Monday, June 8, 2009

Supreme Court: Recusal and Due Process

Under Judiciary Law § 14 a New York judge must recuse himself from a case in which he is party, has been an attorney, in which he is interested, or "if he is related by consanguinity or affinity to any party to the controversy within the sixth degree." In the absence of such relationships, it is long established in both civil and criminal cases that whether a judge will disqualify himself is "within the personal conscience of the court." People v. MacShane, 11 N.Y.3d 841 (2008).

Today, a majority of the United States Supreme Court ruled that there is an objective Due Process of Law consideration to recusal which goes beyond questions of personal conscience or soul searching by a judge: even when there is no proof of actual bias by a judge, and a judge states he is not biased, due process requires that a judge recuse himself when, under all the circumstances of the case, there is a serious risk of actual bias. Caperton v. A.T. Massey Coal Co. Inc

After a jury awarded the plaintiffs $50 million against defendant A.T. Massey Coal Co., the company appealed. West Virginia was holding its judicial elections and the chairman and chief executive officer of the coal company, Don Blankenship, spent over $3 million to support the candidacy of Brent Benjamin for the West Virginia Supreme Court of Appeals. Benjamin was elected and eventually a divided appeals court voted to reverse the judgment against the coal company. Benjamin cast the decisive vote with the majority.

The majority on the United States Supreme Court concluded there was an objective probability of actual bias for two reasons. First, the size of Blankenship's contributions to the judge's election had a significant and disproportionate influence in placing Benjamin on the bench. Second, there was a clear temporal relationship between the campaign contributions, Benjamin's election, and the pendency of the case. "It was reasonably foreseeable, when the campaign contributions were made, that the pending case would be before the newly elected justice." Because the probability of actual bias was too great, due process requires that Benjamin recuse himself.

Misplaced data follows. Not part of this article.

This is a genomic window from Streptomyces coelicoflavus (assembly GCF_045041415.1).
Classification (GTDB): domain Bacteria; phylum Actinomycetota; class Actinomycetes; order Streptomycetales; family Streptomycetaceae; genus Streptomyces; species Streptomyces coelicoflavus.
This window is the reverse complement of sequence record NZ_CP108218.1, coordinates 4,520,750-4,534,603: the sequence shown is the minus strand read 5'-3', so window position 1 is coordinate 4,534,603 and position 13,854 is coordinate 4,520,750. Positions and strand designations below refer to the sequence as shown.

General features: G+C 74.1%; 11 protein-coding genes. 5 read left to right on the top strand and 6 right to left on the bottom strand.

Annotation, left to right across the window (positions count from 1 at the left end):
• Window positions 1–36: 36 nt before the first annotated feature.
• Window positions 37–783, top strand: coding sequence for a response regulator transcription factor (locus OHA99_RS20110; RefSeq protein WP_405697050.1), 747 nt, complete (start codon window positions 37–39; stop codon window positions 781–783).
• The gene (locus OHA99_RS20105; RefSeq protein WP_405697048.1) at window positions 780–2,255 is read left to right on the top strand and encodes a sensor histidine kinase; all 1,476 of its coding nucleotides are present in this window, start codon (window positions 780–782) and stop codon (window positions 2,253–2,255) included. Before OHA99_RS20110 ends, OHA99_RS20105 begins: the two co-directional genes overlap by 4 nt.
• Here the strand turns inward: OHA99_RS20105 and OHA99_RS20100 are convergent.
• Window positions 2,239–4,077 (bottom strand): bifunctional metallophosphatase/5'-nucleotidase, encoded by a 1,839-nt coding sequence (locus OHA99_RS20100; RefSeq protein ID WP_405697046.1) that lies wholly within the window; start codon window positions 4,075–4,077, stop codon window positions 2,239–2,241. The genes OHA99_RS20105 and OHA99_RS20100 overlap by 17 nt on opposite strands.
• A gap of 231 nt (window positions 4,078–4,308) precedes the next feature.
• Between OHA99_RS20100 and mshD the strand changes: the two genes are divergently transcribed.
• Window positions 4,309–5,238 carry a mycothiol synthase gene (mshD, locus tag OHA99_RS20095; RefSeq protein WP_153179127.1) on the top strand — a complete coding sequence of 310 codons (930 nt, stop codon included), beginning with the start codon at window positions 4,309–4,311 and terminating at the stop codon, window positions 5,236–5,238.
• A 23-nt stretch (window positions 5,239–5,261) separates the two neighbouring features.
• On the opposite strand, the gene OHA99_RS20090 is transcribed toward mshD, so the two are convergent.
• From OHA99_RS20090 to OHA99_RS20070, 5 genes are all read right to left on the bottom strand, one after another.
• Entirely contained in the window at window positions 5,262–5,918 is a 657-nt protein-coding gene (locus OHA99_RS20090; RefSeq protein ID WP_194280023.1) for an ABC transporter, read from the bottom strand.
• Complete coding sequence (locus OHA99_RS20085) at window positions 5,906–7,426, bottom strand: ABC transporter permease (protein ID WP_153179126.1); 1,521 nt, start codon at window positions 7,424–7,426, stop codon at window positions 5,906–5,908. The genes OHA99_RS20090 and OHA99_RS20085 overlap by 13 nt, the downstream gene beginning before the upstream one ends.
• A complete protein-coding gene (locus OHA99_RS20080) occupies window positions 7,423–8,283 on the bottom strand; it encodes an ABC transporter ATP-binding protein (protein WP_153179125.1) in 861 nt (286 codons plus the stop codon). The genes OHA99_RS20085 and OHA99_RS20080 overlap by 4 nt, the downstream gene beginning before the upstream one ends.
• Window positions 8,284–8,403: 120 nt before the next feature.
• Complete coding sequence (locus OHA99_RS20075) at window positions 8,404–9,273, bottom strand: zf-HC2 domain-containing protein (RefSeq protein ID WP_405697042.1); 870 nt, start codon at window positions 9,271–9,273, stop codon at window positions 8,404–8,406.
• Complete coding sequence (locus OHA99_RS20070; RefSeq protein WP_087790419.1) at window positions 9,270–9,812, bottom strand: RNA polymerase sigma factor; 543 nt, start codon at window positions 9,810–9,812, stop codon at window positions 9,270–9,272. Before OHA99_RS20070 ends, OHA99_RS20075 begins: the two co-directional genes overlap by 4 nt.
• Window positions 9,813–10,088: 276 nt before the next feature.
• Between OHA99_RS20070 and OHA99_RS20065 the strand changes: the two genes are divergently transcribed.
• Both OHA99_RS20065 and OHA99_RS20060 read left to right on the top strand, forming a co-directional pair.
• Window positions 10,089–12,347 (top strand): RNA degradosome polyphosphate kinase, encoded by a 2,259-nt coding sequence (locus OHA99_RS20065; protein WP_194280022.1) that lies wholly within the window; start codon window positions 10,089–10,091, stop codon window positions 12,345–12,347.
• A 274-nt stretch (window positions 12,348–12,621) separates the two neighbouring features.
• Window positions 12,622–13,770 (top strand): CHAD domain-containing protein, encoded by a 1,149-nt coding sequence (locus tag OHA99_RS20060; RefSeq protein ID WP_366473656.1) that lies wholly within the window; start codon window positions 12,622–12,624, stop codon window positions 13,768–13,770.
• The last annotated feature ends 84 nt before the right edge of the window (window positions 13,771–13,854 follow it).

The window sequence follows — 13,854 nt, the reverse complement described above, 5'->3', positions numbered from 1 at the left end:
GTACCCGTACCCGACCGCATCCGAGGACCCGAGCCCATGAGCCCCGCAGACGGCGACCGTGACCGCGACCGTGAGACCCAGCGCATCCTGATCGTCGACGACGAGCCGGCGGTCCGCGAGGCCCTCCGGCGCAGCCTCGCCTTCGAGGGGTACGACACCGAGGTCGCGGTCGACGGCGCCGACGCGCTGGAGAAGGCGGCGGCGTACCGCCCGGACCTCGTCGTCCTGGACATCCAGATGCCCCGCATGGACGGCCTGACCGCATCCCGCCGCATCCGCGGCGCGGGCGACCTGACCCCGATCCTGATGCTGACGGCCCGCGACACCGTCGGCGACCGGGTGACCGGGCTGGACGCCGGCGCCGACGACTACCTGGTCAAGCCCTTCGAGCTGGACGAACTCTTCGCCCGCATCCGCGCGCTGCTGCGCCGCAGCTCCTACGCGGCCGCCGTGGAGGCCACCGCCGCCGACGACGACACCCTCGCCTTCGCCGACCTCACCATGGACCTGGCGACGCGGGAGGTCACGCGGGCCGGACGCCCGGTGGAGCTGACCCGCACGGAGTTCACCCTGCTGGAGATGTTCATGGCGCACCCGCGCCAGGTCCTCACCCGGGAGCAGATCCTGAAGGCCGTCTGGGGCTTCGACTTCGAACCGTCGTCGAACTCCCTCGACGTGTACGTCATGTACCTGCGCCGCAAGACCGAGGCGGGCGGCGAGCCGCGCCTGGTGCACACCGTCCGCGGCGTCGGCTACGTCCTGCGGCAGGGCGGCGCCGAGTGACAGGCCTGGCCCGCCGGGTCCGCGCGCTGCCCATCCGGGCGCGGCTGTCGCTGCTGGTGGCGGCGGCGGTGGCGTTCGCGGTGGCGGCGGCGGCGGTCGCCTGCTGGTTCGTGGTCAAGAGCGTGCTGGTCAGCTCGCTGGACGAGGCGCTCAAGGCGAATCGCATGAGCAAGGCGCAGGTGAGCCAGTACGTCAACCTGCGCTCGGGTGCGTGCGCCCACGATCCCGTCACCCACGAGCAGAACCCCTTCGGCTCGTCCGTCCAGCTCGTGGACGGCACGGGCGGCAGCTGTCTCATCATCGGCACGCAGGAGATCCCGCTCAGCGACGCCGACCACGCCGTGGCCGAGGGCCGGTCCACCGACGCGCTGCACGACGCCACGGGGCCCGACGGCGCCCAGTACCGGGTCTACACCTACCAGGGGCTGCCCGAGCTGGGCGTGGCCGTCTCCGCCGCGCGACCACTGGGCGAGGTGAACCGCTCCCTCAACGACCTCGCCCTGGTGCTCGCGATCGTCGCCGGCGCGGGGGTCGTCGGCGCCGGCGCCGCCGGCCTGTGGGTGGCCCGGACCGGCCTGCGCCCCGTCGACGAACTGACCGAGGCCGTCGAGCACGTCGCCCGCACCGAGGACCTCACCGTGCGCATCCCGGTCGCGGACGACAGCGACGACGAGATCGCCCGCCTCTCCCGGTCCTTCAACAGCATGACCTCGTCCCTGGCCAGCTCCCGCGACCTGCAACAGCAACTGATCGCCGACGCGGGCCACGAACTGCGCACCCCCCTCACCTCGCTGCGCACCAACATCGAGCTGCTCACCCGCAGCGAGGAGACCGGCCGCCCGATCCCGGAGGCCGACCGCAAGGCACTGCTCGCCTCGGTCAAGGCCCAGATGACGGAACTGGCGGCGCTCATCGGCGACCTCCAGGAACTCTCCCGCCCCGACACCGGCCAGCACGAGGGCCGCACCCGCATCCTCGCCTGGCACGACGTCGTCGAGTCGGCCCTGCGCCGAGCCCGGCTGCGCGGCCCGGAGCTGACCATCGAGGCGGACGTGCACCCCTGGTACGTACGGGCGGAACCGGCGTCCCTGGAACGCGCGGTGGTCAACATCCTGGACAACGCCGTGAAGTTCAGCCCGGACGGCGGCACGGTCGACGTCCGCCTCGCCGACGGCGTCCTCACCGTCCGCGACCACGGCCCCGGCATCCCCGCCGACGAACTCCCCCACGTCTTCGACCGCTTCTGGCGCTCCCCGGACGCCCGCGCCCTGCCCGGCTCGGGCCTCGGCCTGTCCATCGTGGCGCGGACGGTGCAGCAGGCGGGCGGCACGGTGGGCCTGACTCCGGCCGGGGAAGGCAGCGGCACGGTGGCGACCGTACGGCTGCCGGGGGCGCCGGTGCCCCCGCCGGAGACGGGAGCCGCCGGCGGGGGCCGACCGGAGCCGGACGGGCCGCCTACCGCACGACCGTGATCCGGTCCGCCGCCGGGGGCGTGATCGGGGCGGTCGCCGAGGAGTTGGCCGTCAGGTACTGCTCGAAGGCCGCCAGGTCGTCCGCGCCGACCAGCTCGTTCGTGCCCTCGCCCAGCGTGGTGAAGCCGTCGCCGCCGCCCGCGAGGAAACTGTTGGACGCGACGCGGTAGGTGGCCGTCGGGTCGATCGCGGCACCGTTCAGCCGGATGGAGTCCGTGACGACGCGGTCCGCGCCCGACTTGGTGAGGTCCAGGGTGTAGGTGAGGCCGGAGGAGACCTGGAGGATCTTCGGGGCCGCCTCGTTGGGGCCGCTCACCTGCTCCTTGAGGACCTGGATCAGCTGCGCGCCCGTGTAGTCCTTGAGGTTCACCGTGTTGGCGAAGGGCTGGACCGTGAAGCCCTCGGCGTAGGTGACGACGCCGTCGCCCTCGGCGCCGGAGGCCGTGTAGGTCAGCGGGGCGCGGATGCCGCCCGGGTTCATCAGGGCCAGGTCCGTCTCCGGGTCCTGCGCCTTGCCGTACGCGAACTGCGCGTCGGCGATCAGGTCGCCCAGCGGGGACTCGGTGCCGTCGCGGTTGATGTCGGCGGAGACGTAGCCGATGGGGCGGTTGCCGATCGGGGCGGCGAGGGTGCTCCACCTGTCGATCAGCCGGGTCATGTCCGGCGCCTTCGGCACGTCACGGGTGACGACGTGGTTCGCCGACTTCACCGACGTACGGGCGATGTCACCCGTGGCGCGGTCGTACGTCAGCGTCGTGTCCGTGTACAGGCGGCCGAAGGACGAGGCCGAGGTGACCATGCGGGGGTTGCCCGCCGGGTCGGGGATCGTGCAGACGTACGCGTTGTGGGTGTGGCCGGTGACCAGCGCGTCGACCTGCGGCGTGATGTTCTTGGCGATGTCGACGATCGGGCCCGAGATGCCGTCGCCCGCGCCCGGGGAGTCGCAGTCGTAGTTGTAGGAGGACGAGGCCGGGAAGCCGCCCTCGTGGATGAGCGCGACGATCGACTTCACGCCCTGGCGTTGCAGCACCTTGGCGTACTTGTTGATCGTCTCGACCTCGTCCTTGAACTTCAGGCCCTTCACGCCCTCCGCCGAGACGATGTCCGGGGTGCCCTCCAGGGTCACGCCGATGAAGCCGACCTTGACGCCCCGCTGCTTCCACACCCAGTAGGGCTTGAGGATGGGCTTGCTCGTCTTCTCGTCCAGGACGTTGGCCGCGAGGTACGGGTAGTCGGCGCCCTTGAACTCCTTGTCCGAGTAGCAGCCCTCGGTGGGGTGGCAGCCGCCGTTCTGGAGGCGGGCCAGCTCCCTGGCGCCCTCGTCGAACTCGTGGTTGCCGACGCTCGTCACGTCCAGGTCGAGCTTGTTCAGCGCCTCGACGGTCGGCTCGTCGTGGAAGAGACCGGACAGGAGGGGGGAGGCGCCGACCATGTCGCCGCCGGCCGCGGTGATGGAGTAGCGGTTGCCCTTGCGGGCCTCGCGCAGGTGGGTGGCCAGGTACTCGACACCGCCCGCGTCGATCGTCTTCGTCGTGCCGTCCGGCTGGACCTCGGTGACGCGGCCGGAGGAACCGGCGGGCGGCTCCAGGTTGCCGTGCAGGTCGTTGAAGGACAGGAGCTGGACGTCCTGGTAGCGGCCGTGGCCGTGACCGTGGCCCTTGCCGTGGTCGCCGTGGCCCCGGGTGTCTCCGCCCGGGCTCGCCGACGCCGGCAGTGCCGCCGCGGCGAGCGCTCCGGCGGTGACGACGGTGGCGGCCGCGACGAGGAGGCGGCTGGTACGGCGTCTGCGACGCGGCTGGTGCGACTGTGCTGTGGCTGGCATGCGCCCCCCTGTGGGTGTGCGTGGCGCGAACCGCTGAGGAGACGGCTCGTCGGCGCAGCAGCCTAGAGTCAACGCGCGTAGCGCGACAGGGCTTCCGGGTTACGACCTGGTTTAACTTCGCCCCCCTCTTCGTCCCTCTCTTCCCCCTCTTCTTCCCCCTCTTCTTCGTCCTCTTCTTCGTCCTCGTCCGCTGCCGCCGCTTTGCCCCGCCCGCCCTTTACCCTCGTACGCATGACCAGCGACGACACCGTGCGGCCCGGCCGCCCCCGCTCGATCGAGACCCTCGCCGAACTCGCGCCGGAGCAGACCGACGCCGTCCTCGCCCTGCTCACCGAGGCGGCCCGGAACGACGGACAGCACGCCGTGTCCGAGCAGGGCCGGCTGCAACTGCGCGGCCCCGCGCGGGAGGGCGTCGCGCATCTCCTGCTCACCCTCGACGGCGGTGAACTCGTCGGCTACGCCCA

In response to motions asking him to disqualify himself, Judge Benjamin had written that he was not biased in the case. Caperton states that this personal determination does not meet the objective standard required by due process of law. I have long believed that the "personal conscience" standard in New York is inadequate to protect against the risk of bias, and in some instances actually brings the judiciary into disrepute. The Caperton majority acknowledges that the case presents "extreme facts." Whether New York will limit Caperton to its facts, and adhere solely to "personal conscience," remains to be seen. I hope not. 

Today's Other Decisions: The Supreme Court handed down four other decisions today. In Republic of Iraq v. Beaty a unanimous Court ruled that the current Iraqi government is not liable under the Foreign Services Immunities Act for the actions of the Saddam Hussein regime; in United States v. Denedo the Court upheld the power of the Navy-Marine Corps Court of Criminal Appeals to entertain coram nobis petitions; in Boyle v. United States the Court addresses what is an association-in-fact enterprise under the Racketeer Influenced and Corrupt Organizations Act (RICO); and in United States ex rel Eisenstein v. City of New York the Court addresses the timeliness of the filing of a notice of appeal under the Federal Rules of Appellate Procedure.     

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